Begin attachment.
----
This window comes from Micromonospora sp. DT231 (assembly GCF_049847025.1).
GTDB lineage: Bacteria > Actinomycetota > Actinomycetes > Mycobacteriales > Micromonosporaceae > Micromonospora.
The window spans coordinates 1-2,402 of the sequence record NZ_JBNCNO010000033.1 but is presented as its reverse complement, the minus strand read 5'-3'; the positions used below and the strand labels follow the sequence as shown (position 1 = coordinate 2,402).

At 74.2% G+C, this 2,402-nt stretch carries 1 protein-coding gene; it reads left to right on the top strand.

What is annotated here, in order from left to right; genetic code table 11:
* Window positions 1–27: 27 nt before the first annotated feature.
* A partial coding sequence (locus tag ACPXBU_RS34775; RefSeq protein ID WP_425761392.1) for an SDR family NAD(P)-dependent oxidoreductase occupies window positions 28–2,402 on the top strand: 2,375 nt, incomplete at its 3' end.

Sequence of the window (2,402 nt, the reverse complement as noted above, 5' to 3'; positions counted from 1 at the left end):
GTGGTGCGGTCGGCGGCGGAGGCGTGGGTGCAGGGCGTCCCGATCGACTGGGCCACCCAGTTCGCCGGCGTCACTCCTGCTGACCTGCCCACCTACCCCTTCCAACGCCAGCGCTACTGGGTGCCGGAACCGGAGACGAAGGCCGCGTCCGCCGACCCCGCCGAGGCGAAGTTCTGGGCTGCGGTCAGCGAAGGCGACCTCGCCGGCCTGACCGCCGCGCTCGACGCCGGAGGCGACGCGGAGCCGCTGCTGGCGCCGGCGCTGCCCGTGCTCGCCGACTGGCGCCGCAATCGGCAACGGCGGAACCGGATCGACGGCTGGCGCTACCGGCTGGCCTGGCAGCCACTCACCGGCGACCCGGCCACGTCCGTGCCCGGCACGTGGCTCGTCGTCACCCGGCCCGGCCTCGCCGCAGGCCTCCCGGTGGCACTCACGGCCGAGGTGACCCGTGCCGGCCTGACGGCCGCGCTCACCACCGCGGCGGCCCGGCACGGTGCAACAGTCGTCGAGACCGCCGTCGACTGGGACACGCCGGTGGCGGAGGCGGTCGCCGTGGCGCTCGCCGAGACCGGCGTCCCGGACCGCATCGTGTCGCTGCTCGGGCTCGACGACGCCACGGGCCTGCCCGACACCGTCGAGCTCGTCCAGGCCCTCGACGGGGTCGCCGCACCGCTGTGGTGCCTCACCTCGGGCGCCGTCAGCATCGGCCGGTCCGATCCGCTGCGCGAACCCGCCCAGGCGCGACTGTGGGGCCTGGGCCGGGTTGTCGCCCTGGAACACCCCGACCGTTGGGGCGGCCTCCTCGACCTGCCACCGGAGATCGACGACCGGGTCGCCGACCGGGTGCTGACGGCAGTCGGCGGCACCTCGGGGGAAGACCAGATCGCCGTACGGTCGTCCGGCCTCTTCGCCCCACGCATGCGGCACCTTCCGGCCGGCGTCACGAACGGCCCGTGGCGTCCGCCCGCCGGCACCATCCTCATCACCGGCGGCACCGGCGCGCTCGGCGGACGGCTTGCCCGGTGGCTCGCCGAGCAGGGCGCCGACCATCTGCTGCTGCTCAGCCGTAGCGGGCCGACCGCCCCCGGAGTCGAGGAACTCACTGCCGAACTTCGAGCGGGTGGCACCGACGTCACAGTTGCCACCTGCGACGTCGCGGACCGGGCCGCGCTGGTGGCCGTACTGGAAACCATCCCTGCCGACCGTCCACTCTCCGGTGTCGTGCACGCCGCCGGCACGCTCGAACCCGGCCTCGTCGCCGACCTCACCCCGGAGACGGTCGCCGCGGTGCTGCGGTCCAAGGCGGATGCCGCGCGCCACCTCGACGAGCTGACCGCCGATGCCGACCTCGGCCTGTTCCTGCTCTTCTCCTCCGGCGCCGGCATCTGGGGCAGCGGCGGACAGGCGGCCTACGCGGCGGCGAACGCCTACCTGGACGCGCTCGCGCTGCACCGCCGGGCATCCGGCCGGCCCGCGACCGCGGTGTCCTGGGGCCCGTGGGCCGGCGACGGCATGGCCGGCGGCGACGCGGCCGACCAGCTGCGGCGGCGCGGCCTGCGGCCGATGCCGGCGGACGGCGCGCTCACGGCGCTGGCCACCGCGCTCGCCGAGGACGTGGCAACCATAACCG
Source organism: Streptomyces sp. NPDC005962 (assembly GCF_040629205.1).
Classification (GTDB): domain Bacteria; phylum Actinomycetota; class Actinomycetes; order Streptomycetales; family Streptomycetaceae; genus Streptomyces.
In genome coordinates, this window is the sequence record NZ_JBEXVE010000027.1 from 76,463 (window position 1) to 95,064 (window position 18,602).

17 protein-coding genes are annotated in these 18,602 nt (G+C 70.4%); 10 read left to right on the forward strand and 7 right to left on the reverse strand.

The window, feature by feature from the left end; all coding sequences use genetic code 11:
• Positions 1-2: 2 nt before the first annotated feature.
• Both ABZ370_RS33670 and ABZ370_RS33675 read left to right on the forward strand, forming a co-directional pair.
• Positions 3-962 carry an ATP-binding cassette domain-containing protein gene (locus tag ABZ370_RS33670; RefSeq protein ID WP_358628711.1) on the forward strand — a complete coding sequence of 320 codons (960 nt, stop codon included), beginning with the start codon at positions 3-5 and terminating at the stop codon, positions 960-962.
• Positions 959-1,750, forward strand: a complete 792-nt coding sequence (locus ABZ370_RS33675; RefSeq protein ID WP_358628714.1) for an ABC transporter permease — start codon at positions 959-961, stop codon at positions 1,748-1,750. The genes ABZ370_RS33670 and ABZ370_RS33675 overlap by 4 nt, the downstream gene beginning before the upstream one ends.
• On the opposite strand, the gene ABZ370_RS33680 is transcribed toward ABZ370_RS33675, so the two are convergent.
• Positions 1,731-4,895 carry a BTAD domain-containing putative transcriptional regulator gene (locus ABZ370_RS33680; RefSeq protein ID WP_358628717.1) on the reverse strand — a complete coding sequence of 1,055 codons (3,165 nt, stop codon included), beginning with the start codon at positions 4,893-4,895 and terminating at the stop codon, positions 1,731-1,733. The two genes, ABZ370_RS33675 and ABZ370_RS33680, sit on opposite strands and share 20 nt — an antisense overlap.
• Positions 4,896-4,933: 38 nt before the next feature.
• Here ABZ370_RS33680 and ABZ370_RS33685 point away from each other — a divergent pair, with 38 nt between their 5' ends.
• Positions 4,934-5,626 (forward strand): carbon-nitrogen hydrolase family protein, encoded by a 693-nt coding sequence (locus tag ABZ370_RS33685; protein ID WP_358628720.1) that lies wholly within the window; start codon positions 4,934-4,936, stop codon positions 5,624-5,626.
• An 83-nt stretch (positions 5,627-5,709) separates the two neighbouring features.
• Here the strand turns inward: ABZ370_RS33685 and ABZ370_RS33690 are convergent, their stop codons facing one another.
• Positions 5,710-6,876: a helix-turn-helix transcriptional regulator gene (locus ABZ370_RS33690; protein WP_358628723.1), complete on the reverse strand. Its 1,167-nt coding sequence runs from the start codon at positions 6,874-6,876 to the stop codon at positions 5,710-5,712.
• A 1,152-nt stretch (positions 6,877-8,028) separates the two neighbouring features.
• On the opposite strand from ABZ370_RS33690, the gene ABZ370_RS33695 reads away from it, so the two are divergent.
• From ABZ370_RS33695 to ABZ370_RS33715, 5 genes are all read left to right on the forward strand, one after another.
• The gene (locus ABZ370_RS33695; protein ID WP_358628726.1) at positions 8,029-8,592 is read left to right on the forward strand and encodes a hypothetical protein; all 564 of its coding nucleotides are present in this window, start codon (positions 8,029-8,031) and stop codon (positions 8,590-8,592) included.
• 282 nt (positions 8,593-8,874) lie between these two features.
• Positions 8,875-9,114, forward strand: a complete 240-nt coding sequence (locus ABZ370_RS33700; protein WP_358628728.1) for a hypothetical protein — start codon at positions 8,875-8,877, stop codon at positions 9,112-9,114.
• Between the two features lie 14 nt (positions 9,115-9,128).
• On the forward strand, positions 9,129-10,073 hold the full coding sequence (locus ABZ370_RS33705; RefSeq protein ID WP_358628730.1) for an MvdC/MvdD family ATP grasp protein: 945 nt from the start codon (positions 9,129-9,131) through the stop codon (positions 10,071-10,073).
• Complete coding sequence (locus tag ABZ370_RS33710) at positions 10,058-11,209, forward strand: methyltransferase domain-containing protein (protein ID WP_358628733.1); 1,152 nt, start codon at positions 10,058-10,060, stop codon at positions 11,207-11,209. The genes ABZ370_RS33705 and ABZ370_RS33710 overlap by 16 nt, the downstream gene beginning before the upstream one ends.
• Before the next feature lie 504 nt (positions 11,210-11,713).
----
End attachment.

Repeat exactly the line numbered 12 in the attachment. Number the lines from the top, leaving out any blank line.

In genome coordinates, this window is the sequence record NZ_JBEXVE010000027.1 from 76,463 (window position 1) to 95,064 (window position 18,602).